There must be many reasons, no doubt interconnected, why the string trio has not developed into a major institution on a par with the string quartet or piano trio. Even by the time Beethoven wrote his five, the quartet was well on the way to predominance, something that he, it has to be said, did nothing to avert.
Perhaps it’s partly because quartets are somehow more organised, perhaps even more industrialised and resource-thirsty. A trio is just any three dopes who happen to meet up – like the soloists in Schnittke’s Concerto for Three, supposedly inspired by the practice of drunken Russian bums of congregating in threesomes: one brings the vodka; the second helps with the drinking; the third is left with the dregs at the bottom… but does gets the deposit back on the bottle.
(Maybe that explains the pair of duos at the start of our trio concert. We’re just trying to get assembled for the main session.)
The quartet, on the other hand, is something rather more sober, requiring self-denial, at least on the part of the musicians whose first instincts must be to suppress thoughts of self-expression in the name of unity of purpose. Differences in personality – in the form of vibrato, bow stroke, articulation, phrasing – must be ironed out. You only get to express yourself if your view prevails in rehearsal, and is accepted by your colleagues as being the interpretation to be used in the final product.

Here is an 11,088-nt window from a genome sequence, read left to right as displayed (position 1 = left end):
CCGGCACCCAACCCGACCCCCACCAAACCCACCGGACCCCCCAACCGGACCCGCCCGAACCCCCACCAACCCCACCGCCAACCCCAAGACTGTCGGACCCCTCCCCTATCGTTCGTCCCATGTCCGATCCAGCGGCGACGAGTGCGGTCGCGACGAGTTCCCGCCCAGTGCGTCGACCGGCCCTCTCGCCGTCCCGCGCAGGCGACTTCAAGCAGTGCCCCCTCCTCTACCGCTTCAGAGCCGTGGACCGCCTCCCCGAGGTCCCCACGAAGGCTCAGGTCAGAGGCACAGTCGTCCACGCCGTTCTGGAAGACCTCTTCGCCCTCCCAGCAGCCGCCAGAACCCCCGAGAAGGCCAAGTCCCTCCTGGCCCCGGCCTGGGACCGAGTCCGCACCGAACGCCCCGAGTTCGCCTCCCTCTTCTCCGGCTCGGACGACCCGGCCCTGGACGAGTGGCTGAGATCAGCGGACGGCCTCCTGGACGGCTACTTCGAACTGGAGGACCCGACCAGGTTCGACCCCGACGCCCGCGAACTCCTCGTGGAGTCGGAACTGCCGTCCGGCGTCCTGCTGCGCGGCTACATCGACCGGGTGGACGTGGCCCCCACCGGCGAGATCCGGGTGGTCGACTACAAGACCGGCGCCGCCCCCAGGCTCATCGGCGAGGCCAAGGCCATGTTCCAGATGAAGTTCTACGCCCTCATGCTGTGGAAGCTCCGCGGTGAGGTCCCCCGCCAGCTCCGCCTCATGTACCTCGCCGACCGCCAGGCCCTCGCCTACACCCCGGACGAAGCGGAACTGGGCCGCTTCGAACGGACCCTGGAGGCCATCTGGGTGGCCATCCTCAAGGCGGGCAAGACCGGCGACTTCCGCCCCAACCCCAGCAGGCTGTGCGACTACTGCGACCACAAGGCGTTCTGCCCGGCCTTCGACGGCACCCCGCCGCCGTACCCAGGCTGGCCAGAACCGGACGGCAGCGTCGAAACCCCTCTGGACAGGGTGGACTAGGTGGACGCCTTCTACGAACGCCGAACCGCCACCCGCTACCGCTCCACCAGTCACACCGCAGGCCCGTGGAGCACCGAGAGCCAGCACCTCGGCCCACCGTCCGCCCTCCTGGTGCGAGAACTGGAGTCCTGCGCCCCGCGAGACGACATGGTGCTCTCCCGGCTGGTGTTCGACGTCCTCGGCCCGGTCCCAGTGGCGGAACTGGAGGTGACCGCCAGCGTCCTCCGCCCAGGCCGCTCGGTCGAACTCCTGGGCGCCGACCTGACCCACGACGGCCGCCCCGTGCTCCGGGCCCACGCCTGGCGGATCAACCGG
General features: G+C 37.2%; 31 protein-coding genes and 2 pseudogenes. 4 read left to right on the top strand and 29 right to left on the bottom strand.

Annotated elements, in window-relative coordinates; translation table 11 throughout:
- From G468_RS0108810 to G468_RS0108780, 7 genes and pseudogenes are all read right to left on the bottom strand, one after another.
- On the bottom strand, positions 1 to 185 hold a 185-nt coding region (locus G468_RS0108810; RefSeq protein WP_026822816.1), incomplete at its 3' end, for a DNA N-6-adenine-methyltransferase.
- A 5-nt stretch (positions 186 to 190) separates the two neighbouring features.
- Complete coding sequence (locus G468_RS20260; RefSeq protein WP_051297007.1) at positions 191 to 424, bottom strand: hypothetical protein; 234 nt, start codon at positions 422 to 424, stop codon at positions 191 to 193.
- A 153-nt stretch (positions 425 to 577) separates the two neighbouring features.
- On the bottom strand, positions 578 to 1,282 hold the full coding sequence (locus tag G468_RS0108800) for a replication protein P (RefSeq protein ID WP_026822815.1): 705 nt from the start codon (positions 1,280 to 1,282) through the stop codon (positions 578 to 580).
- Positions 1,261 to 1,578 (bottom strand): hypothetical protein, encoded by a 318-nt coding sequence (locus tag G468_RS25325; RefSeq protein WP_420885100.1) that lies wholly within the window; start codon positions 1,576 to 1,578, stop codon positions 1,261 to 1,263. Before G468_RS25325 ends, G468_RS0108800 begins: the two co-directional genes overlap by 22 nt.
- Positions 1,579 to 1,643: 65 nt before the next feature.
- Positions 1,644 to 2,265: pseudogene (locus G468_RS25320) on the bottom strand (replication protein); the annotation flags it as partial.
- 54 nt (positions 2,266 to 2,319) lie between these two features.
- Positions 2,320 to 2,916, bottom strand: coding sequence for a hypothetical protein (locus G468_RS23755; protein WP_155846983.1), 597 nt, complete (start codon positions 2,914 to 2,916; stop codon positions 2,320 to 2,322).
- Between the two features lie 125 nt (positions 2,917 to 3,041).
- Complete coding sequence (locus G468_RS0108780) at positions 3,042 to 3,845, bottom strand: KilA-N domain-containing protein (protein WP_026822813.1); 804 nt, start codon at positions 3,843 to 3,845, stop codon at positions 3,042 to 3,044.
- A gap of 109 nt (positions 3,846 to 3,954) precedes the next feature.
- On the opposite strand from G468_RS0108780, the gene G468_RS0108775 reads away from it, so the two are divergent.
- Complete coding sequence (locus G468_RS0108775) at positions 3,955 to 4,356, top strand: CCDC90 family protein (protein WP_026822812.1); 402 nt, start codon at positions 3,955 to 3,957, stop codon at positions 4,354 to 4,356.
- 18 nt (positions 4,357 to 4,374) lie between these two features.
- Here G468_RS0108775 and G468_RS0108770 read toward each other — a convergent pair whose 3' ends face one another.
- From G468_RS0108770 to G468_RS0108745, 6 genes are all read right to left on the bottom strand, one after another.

At least, that’s how quartet practice appears to have developed. It does seem a shame. Maybe we should look to the string trio for liberation? Because I quite like this idea I’m dreaming up of it being an outsider: a little bit unruly, but a bit free. A playground for free spirits.